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If I have a function which should perform an action on some condition, and returns null instead, which is cleaner:

def func():
    if not condition:
        return None

    return asd


def func():
    if condition:
        value = asd
        value = None

    return value

I've read the paradigm that every function should have one returning point. On the other hand the zen of python says that flat is better than nested and later version adds one nested level above the whole action code ( marked as [...]).

Please also bear in mind that conditions could be more complicated and for example, add more than one nesting level.

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closed as not constructive by Martijn Pieters, Berry Langerak, khachik, Rohit Jain, Waleed Khan Nov 2 '12 at 11:59

As it currently stands, this question is not a good fit for our Q&A format. We expect answers to be supported by facts, references, or expertise, but this question will likely solicit debate, arguments, polling, or extended discussion. If you feel that this question can be improved and possibly reopened, visit the help center for guidance.If this question can be reworded to fit the rules in the help center, please edit the question.

It's perfectly fine to have multiple return points. Actually most of the times it's harder to see with what value a variable ended up with, when you have one final return point. – rantanplan Nov 2 '12 at 11:54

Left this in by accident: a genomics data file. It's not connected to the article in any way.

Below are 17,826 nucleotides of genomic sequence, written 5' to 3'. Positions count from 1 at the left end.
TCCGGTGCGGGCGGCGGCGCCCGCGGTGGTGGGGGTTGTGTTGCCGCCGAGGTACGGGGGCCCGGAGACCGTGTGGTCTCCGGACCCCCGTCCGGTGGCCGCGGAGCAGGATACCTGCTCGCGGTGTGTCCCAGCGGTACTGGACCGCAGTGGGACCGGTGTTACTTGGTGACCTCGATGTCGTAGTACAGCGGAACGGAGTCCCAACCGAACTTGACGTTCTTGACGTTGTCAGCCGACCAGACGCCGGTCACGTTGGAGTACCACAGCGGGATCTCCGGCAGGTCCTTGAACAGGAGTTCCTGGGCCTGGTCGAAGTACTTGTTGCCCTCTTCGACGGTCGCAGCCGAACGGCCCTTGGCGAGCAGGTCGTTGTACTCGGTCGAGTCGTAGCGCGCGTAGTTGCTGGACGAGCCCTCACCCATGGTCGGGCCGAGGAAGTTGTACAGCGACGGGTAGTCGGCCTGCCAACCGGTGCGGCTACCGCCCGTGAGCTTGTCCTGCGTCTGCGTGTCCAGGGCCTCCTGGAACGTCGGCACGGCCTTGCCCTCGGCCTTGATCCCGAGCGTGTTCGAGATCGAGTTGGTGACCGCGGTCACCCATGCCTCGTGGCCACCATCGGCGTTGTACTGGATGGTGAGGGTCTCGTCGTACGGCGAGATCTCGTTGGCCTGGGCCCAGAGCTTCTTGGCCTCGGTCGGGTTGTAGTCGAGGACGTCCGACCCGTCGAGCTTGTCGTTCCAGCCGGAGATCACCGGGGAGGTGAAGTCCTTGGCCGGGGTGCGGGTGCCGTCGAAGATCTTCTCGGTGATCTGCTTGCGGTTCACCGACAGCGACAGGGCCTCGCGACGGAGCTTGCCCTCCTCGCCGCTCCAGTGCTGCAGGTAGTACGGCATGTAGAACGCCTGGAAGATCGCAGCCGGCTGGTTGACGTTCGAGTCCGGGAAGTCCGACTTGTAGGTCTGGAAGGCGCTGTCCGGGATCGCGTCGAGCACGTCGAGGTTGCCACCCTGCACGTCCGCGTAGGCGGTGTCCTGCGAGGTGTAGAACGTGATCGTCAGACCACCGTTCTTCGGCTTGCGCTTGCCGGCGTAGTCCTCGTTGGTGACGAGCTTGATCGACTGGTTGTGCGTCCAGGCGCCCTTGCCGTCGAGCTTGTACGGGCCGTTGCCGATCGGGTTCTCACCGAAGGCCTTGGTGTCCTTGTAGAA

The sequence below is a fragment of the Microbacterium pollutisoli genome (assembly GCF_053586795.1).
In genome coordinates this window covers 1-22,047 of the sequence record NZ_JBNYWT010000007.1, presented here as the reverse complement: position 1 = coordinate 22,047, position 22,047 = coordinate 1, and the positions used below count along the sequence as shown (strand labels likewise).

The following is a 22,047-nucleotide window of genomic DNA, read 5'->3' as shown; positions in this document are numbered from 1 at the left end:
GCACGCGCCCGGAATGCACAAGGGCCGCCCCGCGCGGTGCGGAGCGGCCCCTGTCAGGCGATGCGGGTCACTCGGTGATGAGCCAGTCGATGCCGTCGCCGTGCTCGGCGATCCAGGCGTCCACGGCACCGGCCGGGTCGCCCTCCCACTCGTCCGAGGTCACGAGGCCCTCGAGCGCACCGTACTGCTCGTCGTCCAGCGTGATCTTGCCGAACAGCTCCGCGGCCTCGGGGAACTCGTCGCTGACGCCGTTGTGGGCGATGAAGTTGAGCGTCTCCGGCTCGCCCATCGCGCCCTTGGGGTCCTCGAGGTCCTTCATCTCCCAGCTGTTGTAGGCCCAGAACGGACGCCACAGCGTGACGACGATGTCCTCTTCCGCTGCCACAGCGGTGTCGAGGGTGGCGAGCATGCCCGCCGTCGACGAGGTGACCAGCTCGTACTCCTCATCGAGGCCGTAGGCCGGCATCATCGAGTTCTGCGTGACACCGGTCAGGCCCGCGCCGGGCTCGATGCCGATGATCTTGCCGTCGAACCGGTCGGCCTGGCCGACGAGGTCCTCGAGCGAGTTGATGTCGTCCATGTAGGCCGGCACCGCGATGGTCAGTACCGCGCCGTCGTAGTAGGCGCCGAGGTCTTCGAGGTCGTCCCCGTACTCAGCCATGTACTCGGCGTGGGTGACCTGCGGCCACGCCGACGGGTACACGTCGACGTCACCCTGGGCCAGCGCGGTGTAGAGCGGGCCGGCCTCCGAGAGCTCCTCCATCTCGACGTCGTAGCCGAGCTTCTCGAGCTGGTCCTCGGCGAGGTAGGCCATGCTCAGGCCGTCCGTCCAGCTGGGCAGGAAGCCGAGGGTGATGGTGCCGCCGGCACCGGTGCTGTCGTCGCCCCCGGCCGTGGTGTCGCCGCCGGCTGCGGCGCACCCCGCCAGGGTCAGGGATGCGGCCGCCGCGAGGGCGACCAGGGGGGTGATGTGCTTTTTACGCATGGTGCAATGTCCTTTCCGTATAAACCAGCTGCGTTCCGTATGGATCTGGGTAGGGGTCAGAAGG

I agree with rantanplan. Having more than one return point is not bad. Having 23 return points is probably bad, but if you have just 2 of them there is no problem. – Bakuriu Nov 2 '12 at 11:55
It's all about readability, here, having the two return points is clearer than the extra if. It is worth noting, however, that if condition is any kind of error, you'd be better off raising an exception instead of returning None. – Latty Nov 2 '12 at 11:59
I started to write an answer, but the question got closed before I could submit it. I'll paste it to the comment. – user4815162342 Nov 2 '12 at 12:01
Forget about the single-return-point rule, it's made for languages like C that lack the equivalent of destructors or with/finally cleanup handlers. As for whether to return early or use else, it's a judgment call. If the branches are "balanced" and equally likely to occur, I prefer else. If the condition is exceptional and occurs early, it is better to use return, so that the casual reader can concentrate on the non-exceptional case. – user4815162342 Nov 2 '12 at 12:01